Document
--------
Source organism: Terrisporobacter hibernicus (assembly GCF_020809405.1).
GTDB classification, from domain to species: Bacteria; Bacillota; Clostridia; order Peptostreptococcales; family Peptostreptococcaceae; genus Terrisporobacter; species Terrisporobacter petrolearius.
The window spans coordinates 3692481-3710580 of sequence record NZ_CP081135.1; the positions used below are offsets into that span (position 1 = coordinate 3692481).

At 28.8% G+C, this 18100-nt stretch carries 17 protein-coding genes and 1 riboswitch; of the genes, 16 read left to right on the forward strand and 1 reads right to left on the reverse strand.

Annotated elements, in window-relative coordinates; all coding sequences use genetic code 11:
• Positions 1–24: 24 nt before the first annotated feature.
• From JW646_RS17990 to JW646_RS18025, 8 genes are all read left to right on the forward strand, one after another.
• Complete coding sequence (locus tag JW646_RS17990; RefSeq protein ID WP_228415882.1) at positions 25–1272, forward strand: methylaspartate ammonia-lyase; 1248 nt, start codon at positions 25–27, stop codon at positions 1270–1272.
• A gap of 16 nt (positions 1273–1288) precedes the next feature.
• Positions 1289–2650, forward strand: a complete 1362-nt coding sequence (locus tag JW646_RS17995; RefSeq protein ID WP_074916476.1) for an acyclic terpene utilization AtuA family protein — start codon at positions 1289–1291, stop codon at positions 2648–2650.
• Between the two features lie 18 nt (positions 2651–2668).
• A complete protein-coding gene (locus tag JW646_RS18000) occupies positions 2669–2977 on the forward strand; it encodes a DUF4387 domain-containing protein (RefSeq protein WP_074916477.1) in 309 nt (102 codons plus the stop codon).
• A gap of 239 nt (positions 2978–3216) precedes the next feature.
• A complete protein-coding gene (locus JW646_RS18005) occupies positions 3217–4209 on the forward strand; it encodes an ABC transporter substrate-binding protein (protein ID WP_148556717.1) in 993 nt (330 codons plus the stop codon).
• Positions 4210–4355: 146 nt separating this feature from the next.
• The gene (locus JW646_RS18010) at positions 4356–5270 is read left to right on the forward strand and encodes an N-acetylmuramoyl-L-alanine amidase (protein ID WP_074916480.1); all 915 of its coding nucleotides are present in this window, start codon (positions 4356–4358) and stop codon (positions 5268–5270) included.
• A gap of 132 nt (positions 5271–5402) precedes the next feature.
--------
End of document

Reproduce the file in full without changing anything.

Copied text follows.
Source organism: Terrisporobacter hibernicus (assembly GCF_020809405.1).
GTDB classification, from domain to species: Bacteria; Bacillota; Clostridia; order Peptostreptococcales; family Peptostreptococcaceae; genus Terrisporobacter; species Terrisporobacter petrolearius.
The window spans coordinates 3692481-3710580 of sequence record NZ_CP081135.1; the positions used below are offsets into that span (position 1 = coordinate 3692481).

At 28.8% G+C, this 18100-nt stretch carries 17 protein-coding genes and 1 riboswitch; of the genes, 16 read left to right on the forward strand and 1 reads right to left on the reverse strand.

Annotated elements, in window-relative coordinates; all coding sequences use genetic code 11:
• Positions 1–24: 24 nt before the first annotated feature.
• From JW646_RS17990 to JW646_RS18025, 8 genes are all read left to right on the forward strand, one after another.
• Complete coding sequence (locus tag JW646_RS17990; RefSeq protein ID WP_228415882.1) at positions 25–1272, forward strand: methylaspartate ammonia-lyase; 1248 nt, start codon at positions 25–27, stop codon at positions 1270–1272.
• A gap of 16 nt (positions 1273–1288) precedes the next feature.
• Positions 1289–2650, forward strand: a complete 1362-nt coding sequence (locus tag JW646_RS17995; RefSeq protein ID WP_074916476.1) for an acyclic terpene utilization AtuA family protein — start codon at positions 1289–1291, stop codon at positions 2648–2650.
• Between the two features lie 18 nt (positions 2651–2668).
• A complete protein-coding gene (locus tag JW646_RS18000) occupies positions 2669–2977 on the forward strand; it encodes a DUF4387 domain-containing protein (RefSeq protein WP_074916477.1) in 309 nt (102 codons plus the stop codon).
• A gap of 239 nt (positions 2978–3216) precedes the next feature.
• A complete protein-coding gene (locus JW646_RS18005) occupies positions 3217–4209 on the forward strand; it encodes an ABC transporter substrate-binding protein (protein ID WP_148556717.1) in 993 nt (330 codons plus the stop codon).
• Positions 4210–4355: 146 nt separating this feature from the next.
• The gene (locus JW646_RS18010) at positions 4356–5270 is read left to right on the forward strand and encodes an N-acetylmuramoyl-L-alanine amidase (protein ID WP_074916480.1); all 915 of its coding nucleotides are present in this window, start codon (positions 4356–4358) and stop codon (positions 5268–5270) included.
• A gap of 132 nt (positions 5271–5402) precedes the next feature.